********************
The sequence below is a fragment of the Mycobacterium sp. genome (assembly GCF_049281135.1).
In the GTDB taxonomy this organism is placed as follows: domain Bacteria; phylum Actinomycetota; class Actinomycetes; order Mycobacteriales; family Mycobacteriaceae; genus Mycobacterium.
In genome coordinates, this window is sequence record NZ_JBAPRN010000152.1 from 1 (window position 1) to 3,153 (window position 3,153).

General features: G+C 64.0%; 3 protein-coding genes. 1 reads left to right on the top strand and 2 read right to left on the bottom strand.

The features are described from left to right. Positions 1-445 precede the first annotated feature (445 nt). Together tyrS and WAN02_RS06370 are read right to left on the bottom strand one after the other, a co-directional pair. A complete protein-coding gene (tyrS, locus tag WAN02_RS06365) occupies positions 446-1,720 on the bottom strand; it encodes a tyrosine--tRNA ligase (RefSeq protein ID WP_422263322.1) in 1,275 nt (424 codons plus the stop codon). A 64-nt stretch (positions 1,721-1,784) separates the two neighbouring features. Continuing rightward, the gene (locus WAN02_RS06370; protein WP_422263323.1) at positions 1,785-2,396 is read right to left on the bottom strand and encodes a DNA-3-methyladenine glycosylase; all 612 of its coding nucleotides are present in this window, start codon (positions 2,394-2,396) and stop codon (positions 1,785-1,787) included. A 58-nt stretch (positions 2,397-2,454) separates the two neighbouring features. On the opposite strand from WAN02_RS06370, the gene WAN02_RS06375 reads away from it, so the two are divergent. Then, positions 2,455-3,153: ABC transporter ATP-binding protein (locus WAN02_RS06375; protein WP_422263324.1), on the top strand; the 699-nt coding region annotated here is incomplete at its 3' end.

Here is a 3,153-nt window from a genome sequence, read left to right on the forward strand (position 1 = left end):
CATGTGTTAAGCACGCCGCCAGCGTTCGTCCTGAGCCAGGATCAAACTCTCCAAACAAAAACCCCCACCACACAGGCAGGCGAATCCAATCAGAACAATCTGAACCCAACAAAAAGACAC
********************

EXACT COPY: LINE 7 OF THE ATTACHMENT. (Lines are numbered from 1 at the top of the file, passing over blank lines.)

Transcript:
CATGTGTTAAGCACGCCGCCAGCGTTCGTCCTGAGCCAGGATCAAACTCTCCAAACAAAAACCCCCACCACACAGGCAGGCGAATCCAATCAGAACAATCTGAACCCAACAAAAAGACAC